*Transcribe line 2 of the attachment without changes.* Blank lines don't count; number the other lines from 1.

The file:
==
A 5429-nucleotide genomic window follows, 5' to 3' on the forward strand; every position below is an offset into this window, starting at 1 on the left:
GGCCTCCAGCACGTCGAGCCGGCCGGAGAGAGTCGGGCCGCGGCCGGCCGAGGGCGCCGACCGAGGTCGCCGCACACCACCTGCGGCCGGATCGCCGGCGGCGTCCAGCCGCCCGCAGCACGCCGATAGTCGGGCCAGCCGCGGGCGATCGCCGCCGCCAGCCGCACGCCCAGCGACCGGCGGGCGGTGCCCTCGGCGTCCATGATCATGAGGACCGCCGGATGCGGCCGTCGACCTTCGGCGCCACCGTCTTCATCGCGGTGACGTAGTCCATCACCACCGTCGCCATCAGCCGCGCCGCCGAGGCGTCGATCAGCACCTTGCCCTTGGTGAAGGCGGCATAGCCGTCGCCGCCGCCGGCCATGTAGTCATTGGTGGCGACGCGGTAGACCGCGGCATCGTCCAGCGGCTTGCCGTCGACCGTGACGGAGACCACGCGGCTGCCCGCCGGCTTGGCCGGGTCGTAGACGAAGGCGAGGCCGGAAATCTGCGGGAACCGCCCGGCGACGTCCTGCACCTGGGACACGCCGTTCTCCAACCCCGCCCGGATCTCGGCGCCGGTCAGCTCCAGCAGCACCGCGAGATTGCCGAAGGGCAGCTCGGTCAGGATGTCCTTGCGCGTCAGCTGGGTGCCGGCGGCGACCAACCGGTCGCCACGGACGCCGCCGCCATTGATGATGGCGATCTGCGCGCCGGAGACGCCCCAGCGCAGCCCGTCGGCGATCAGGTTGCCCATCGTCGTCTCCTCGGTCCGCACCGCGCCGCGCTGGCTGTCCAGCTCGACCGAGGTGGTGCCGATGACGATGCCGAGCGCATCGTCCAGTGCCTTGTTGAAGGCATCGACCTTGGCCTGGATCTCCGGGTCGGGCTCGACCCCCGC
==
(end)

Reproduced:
GGCCTCCAGCACGTCGAGCCGGCCGGAGAGAGTCGGGCCGCGGCCGGCCGAGGGCGCCGACCGAGGTCGCCGCACACCACCTGCGGCCGGATCGCCGGCGGCGTCCAGCCGCCCGCAGCACGCCGATAGTCGGGCCAGCCGCGGGCGATCGCCGCCGCCAGCCGCACGCCCAGCGACCGGCGGGCGGTGCCCTCGGCGTCCATGATCATGAGGACCGCCGGATGCGGCCGTCGACCTTCGGCGCCACCGTCTTCATCGCGGTGACGTAGTCCATCACCACCGTCGCCATCAGCCGCGCCGCCGAGGCGTCGATCAGCACCTTGCCCTTGGTGAAGGCGGCATAGCCGTCGCCGCCGCCGGCCATGTAGTCATTGGTGGCGACGCGGTAGACCGCGGCATCGTCCAGCGGCTTGCCGTCGACCGTGACGGAGACCACGCGGCTGCCCGCCGGCTTGGCCGGGTCGTAGACGAAGGCGAGGCCGGAAATCTGCGGGAACCGCCCGGCGACGTCCTGCACCTGGGACACGCCGTTCTCCAACCCCGCCCGGATCTCGGCGCCGGTCAGCTCCAGCAGCACCGCGAGATTGCCGAAGGGCAGCTCGGTCAGGATGTCCTTGCGCGTCAGCTGGGTGCCGGCGGCGACCAACCGGTCGCCACGGACGCCGCCGCCATTGATGATGGCGATCTGCGCGCCGGAGACGCCCCAGCGCAGCCCGTCGGCGATCAGGTTGCCCATCGTCGTCTCCTCGGTCCGCACCGCGCCGCGCTGGCTGTCCAGCTCGACCGAGGTGGTGCCGATGACGATGCCGAGCGCATCGTCCAGTGCCTTGTTGAAGGCATCGACCTTGGCCTGGATCTCCGGGTCGGGCTCGACCCCCGC